Days after the Uvalde shooting, the NRA convention went on as planned
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The National Rifle Association's annual convention came to a close on Sunday, going on as planned in Houston some 300 miles from Uvalde and days after a gunman killed 19 children and two teachers there.
Thousands gathered inside of the George R. Brown Convention Center for the NRA meeting while swaths of others convened outside in protest, advocating for gun control legislation. Both groups discussed the shooting, but those inside understood it as a moral issue — an act of evil that can't be fixed by any law — and those outside saw it as a political and legislative matter.
The convention was the NRA's first in three years. It had been canceled multiple times due to the ongoing pandemic. Former President Donald Trump and Republican Texas Sen. Ted Cruz were among the speakers.
Meanwhile, Beto O'Rourke, a Democrat who is running for Texas governor, was outside with demonstrators.
The conference drew fierce protests, with many hoisting signs.
O'Rourke told those at the convention that they weren't the enemies of those protesting outside.
"You are not our enemies, we are not yours," O'Rourke said, according to Houston Public Media. "We stand, our hands open and unarmed in a gesture of peace and fellowship to welcome you, to join us, to make sure that this no longer happens in this country. But the time for you to respond and to join us is now. We cannot wait any longer for you."
The NRA issued a statement expressing "our deepest sympathies ... with the families and victims involved in this horrific and evil crime," referring to the shooting in Uvalde. The NRA saluted first responders and school officials and called the shooting an "act of a lone, deranged criminal."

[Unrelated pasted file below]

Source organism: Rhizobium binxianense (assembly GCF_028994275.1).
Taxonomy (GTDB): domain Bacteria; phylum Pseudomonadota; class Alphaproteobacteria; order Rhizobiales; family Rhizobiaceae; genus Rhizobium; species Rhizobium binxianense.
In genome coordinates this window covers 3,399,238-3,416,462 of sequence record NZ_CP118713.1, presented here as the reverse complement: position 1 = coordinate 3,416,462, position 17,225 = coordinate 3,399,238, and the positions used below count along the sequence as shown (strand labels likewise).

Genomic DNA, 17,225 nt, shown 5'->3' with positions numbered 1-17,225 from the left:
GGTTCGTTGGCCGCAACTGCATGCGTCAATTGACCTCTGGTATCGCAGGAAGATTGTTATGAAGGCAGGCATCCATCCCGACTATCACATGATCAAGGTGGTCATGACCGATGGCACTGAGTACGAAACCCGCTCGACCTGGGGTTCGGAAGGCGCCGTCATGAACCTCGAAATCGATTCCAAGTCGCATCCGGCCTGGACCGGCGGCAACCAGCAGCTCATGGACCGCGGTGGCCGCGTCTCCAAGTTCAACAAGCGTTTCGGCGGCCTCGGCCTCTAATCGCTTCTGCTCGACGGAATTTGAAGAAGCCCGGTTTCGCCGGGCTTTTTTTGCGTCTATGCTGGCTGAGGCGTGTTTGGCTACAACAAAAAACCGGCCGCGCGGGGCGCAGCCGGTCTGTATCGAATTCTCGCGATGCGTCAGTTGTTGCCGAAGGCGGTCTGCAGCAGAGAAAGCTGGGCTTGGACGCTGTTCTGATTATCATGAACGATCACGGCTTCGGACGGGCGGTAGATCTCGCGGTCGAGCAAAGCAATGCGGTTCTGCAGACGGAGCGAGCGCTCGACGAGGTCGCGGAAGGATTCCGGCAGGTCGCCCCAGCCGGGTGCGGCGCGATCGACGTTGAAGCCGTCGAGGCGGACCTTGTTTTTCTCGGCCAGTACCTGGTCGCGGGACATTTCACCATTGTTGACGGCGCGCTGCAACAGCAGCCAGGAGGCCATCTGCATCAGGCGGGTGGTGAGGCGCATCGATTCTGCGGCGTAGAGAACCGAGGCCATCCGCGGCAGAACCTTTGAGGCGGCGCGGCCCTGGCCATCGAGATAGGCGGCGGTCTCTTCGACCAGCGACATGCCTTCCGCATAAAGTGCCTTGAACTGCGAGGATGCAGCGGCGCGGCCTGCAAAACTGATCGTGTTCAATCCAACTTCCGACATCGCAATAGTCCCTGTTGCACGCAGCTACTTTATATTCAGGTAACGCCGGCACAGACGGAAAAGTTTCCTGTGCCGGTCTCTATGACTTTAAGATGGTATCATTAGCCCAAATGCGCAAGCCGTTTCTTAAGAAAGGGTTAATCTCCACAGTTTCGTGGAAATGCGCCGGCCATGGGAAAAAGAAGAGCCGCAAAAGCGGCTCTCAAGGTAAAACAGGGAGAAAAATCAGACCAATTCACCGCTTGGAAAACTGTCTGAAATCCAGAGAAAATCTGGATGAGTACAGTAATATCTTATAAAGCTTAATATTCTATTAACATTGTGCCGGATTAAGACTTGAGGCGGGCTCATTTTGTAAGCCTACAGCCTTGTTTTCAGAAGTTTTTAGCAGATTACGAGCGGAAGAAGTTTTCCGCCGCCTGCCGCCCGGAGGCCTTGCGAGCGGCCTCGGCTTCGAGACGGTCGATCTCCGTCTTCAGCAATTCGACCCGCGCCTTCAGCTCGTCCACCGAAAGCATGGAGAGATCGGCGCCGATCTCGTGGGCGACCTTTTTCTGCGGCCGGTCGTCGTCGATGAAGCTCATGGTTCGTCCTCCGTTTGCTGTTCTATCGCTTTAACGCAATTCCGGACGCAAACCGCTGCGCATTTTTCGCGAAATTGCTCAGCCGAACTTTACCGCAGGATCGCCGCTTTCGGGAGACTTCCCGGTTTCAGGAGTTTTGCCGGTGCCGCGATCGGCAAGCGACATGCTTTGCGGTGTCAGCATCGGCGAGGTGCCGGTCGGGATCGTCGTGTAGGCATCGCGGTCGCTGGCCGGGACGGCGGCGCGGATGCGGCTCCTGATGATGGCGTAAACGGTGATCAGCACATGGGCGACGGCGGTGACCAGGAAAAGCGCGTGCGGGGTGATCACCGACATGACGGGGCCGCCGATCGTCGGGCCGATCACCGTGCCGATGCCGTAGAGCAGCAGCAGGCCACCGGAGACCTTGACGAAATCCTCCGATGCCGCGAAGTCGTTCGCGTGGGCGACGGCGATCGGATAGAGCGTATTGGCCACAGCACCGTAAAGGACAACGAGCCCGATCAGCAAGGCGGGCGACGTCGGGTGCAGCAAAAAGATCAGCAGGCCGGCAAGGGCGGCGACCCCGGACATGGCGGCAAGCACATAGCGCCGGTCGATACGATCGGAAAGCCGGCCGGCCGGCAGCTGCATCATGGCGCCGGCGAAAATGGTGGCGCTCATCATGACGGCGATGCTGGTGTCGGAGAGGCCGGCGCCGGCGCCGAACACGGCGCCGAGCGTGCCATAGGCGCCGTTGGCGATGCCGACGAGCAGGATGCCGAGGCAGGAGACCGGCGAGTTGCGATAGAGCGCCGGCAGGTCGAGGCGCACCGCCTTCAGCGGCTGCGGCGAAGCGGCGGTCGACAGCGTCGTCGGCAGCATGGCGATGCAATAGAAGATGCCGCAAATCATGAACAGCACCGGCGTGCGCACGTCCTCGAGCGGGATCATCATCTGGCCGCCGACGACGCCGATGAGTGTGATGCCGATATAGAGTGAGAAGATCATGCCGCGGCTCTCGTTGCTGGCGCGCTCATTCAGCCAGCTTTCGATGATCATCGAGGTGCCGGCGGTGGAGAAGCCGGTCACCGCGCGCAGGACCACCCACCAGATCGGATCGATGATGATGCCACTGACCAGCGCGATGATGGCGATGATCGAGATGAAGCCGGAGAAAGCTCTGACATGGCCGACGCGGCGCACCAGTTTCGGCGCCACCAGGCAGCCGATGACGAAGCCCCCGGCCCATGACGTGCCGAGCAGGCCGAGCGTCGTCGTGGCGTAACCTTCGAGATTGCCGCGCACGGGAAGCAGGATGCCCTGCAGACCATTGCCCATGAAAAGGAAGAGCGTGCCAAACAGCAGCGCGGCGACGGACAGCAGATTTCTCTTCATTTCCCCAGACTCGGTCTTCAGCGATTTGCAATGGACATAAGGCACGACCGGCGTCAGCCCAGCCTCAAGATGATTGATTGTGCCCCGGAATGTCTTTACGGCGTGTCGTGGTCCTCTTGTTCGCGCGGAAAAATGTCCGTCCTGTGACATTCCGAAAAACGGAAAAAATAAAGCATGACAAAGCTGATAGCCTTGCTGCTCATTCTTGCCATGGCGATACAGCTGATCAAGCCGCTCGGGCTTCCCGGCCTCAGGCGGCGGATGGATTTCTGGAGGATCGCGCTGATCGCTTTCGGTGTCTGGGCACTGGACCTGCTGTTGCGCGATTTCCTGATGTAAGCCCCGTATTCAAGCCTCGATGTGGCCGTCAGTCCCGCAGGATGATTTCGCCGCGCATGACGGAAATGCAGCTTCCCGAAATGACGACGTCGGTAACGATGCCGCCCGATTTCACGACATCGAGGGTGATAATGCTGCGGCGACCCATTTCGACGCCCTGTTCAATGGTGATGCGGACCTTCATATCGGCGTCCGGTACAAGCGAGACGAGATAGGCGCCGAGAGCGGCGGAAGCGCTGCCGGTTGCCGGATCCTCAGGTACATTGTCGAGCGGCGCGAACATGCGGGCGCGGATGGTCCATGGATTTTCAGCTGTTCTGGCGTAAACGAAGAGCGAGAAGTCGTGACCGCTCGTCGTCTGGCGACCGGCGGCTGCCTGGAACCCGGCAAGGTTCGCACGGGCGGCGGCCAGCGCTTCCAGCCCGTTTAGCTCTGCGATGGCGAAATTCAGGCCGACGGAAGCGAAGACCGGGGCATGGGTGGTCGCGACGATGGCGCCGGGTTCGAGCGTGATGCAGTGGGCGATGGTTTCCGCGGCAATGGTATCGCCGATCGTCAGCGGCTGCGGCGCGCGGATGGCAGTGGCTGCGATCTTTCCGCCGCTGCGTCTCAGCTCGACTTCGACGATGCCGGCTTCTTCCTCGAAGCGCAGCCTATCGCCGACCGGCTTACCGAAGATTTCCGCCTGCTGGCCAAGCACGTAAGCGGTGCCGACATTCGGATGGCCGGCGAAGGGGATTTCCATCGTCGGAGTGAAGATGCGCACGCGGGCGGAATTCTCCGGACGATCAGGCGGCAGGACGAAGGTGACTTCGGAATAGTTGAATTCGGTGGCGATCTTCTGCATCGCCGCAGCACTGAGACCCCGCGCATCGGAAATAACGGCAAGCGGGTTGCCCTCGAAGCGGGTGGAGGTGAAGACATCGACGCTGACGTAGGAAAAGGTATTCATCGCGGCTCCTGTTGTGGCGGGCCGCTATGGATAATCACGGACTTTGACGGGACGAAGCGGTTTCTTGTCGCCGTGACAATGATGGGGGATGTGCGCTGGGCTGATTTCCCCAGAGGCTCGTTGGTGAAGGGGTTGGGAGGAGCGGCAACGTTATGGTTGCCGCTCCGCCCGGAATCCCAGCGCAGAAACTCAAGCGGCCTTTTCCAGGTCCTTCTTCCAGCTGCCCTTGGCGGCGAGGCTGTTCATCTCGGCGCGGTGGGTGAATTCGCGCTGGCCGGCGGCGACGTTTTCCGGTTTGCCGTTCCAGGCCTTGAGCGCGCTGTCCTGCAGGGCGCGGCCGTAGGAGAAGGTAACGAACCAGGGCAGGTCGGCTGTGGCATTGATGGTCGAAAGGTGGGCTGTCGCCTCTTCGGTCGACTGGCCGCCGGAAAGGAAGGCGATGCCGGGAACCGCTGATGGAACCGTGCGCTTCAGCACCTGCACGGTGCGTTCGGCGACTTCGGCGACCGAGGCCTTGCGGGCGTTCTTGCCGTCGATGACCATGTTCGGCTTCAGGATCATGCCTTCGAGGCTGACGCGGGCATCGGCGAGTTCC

Many have raised concerns with the way police responded to the shooting.
"As we gather in Houston, we will reflect on these events, pray for the victims, recognize our patriotic members, and pledge to redouble our commitment to making our schools secure," the NRA said.
During the conference, Trump pushed to strengthen security at American schools.
"There should be strong exterior fencing, metal detectors and the use of new technology to make sure that no unauthorized individual can ever enter the school with a weapon," he said on Friday.
Republican Texas Gov. Greg Abbott canceled a scheduled appearance at the conference, but addressed attendees in a pre-recorded message.
"There are thousands of laws on the books across the country that limit the owning or using of firearms, laws that have not stopped madmen from carrying out evil acts on innocent people and peaceful communities," Abbott said.
Some had backed out ahead of the conference, including musicians and politicians. Daniel Defense, the manufacturer of the gun used at Robb Elementary School in Uvalde, also said it would not attend the conference, CNN reported.
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